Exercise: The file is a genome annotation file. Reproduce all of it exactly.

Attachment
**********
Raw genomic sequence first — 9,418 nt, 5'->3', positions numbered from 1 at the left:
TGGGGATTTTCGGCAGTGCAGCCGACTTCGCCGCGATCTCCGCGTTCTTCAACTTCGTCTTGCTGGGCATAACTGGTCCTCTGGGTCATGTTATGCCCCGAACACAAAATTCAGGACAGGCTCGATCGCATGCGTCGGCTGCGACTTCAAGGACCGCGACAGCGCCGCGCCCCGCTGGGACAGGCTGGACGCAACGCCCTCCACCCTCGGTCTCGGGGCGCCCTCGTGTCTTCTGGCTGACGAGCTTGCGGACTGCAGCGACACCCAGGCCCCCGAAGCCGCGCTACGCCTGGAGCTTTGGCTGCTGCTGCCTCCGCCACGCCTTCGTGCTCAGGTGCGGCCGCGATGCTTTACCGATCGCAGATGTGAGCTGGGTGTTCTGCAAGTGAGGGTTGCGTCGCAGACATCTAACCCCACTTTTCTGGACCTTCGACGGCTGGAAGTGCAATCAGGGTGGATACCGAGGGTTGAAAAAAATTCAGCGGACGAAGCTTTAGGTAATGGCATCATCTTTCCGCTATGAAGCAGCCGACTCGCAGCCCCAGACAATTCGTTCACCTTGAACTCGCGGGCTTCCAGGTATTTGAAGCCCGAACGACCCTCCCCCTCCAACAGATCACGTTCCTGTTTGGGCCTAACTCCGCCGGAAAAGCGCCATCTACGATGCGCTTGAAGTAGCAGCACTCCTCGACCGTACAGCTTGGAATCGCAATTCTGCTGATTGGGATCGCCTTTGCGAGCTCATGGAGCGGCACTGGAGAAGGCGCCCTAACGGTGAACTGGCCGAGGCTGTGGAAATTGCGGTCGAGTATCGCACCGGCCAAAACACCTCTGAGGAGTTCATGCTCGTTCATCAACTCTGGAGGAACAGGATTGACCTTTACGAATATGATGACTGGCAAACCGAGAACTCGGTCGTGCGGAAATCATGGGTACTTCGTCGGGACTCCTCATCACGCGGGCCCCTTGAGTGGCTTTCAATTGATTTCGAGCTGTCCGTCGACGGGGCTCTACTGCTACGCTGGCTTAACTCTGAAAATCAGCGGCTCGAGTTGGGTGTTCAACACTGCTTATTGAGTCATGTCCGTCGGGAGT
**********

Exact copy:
Raw genomic sequence first — 9,418 nt, 5'->3', positions numbered from 1 at the left:
TGGGGATTTTCGGCAGTGCAGCCGACTTCGCCGCGATCTCCGCGTTCTTCAACTTCGTCTTGCTGGGCATAACTGGTCCTCTGGGTCATGTTATGCCCCGAACACAAAATTCAGGACAGGCTCGATCGCATGCGTCGGCTGCGACTTCAAGGACCGCGACAGCGCCGCGCCCCGCTGGGACAGGCTGGACGCAACGCCCTCCACCCTCGGTCTCGGGGCGCCCTCGTGTCTTCTGGCTGACGAGCTTGCGGACTGCAGCGACACCCAGGCCCCCGAAGCCGCGCTACGCCTGGAGCTTTGGCTGCTGCTGCCTCCGCCACGCCTTCGTGCTCAGGTGCGGCCGCGATGCTTTACCGATCGCAGATGTGAGCTGGGTGTTCTGCAAGTGAGGGTTGCGTCGCAGACATCTAACCCCACTTTTCTGGACCTTCGACGGCTGGAAGTGCAATCAGGGTGGATACCGAGGGTTGAAAAAAATTCAGCGGACGAAGCTTTAGGTAATGGCATCATCTTTCCGCTATGAAGCAGCCGACTCGCAGCCCCAGACAATTCGTTCACCTTGAACTCGCGGGCTTCCAGGTATTTGAAGCCCGAACGACCCTCCCCCTCCAACAGATCACGTTCCTGTTTGGGCCTAACTCCGCCGGAAAAGCGCCATCTACGATGCGCTTGAAGTAGCAGCACTCCTCGACCGTACAGCTTGGAATCGCAATTCTGCTGATTGGGATCGCCTTTGCGAGCTCATGGAGCGGCACTGGAGAAGGCGCCCTAACGGTGAACTGGCCGAGGCTGTGGAAATTGCGGTCGAGTATCGCACCGGCCAAAACACCTCTGAGGAGTTCATGCTCGTTCATCAACTCTGGAGGAACAGGATTGACCTTTACGAATATGATGACTGGCAAACCGAGAACTCGGTCGTGCGGAAATCATGGGTACTTCGTCGGGACTCCTCATCACGCGGGCCCCTTGAGTGGCTTTCAATTGATTTCGAGCTGTCCGTCGACGGGGCTCTACTGCTACGCTGGCTTAACTCTGAAAATCAGCGGCTCGAGTTGGGTGTTCAACACTGCTTATTGAGTCATGTCCGTCGGGAGT